Gripping Psychological Thriller

Locked Rooms (Mary Russell, #8) - Laurie R. King

I greatly enjoyed this, and decided to give this full marks. The series is basically Sherlock Holmes fanfic, with the great detective given a female romantic and professional partner. So many ways it could have gone wrong, but I never have felt King's creation Mary Russell was a Mary Sue--for all her capabilities she has had her vulnerabilities, and I think this installment is among the most personal and introspective of the books, and I loved that aspect. One thing I've enjoyed about the books so far, and this is the eighth of them, is that King keeps changing things up so they're fresh. Even the narrative technique is different in this one, consisting not only of Russell's first person narrative, but third person from other perspectives.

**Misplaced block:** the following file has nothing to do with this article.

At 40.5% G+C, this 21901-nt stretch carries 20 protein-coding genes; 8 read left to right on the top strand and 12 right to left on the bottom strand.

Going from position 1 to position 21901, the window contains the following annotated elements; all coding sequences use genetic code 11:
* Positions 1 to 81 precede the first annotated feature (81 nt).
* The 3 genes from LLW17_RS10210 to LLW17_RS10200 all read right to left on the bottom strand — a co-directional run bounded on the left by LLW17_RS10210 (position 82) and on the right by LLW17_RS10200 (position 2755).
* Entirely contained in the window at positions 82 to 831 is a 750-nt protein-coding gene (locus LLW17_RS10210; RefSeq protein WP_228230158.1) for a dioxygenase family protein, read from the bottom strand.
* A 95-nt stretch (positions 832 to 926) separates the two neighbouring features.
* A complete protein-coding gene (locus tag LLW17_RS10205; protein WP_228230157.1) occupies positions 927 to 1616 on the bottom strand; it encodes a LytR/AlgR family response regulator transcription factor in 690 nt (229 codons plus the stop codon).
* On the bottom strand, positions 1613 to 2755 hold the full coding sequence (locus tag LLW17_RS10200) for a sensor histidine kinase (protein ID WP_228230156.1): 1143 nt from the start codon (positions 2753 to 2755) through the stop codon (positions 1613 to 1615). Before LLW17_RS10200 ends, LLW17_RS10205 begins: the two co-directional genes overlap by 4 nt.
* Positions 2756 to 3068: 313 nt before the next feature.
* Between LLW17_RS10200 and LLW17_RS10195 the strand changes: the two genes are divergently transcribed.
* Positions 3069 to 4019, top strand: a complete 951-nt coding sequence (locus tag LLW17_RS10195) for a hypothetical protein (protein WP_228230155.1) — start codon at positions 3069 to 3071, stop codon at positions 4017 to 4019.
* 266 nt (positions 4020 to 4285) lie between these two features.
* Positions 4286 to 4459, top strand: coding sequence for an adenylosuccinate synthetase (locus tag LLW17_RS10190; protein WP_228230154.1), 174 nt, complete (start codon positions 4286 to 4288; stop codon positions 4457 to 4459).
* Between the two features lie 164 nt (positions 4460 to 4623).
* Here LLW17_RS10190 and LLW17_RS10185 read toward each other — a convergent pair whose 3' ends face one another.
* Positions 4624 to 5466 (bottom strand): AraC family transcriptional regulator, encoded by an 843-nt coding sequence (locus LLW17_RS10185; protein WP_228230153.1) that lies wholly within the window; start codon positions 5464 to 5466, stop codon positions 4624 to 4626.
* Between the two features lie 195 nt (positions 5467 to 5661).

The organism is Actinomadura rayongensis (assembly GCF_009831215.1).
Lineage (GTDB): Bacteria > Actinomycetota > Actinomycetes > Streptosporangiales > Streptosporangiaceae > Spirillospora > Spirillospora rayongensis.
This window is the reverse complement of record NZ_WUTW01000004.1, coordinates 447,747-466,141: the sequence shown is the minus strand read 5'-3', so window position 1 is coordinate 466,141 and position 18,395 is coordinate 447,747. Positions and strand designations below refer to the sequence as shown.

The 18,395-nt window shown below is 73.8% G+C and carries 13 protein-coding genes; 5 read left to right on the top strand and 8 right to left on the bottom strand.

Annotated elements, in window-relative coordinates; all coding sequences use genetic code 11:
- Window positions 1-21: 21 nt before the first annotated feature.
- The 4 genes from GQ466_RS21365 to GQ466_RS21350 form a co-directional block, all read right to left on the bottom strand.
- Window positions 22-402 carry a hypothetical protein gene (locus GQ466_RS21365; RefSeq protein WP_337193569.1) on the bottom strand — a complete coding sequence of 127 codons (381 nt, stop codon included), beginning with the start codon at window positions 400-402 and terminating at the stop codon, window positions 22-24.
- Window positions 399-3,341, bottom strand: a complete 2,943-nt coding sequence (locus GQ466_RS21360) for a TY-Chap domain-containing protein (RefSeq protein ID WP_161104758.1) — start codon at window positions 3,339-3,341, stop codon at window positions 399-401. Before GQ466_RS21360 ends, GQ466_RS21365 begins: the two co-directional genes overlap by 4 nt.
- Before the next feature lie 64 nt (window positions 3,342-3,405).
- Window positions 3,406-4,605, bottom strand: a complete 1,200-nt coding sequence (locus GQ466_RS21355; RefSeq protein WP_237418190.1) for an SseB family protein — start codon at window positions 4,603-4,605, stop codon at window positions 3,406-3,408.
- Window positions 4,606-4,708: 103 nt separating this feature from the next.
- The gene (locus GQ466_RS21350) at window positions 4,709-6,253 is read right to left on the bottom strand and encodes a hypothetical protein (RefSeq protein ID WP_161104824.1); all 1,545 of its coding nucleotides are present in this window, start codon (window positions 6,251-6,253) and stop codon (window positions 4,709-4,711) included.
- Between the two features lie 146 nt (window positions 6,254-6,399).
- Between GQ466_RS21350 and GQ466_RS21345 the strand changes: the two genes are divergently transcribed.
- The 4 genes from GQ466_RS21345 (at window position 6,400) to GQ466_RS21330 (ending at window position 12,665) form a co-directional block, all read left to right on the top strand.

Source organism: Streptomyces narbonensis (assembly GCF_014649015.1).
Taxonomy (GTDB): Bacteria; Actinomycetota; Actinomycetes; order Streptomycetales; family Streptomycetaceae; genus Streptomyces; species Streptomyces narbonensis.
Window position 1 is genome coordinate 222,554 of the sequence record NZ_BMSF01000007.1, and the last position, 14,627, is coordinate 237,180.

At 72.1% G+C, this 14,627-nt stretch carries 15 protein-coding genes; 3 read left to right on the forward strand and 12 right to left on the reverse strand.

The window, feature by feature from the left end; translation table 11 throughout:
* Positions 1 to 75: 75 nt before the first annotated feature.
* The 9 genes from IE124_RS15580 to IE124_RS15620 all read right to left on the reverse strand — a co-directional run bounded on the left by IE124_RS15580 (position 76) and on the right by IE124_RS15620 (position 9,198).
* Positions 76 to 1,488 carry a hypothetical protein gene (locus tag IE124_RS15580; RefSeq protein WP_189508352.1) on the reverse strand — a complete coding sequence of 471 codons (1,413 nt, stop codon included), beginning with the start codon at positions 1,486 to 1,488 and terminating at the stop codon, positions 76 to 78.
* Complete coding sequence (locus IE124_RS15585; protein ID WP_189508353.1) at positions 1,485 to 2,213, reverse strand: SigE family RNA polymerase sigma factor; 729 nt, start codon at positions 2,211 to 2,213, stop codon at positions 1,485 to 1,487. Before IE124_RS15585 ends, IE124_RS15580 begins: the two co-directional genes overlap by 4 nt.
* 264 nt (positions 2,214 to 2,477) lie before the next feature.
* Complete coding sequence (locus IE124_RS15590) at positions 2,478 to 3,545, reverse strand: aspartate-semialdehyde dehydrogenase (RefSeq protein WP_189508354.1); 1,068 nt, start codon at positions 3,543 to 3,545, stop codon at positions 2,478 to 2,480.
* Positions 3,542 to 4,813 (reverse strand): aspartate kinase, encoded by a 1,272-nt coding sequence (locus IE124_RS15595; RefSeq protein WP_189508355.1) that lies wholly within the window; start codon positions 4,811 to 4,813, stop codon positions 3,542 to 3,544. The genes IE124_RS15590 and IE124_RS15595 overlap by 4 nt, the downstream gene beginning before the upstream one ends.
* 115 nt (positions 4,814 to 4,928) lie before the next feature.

And, as usual--and it's infectious--you can tell King has a blast with these, this one perhaps more than usual. <i>The Moor</i> has the Sherlock Holmes novel <i>The Hound of the Baskervilles</i> for its basis. <i>The Game</i> was set in India under the British Raj and was a homage to Kipling's <i>Kim.</i> This one takes place in 1924 San Francisco. King is a California native and resident and she even slips an ancestor who survived the famous 1906 quake into the narrative as a character. She writes San Francisco with evident affection, and even included Dashiell Hammett, the one time Pinkerton Agent and mystery writer, as a character. There's even a playful reference to Conan Doyle, Holmes' creator... er, I mean biographer. This novel isn't quite the favorite some of the other Russell novels have been--<i>The Beekeeper's Apprentice</i>, <i>A Letter of Mary</i> and <i>Justice Hall</i>--but boy was this a pleasure. It was a treat in particular to get more of Holmes from his own perspective.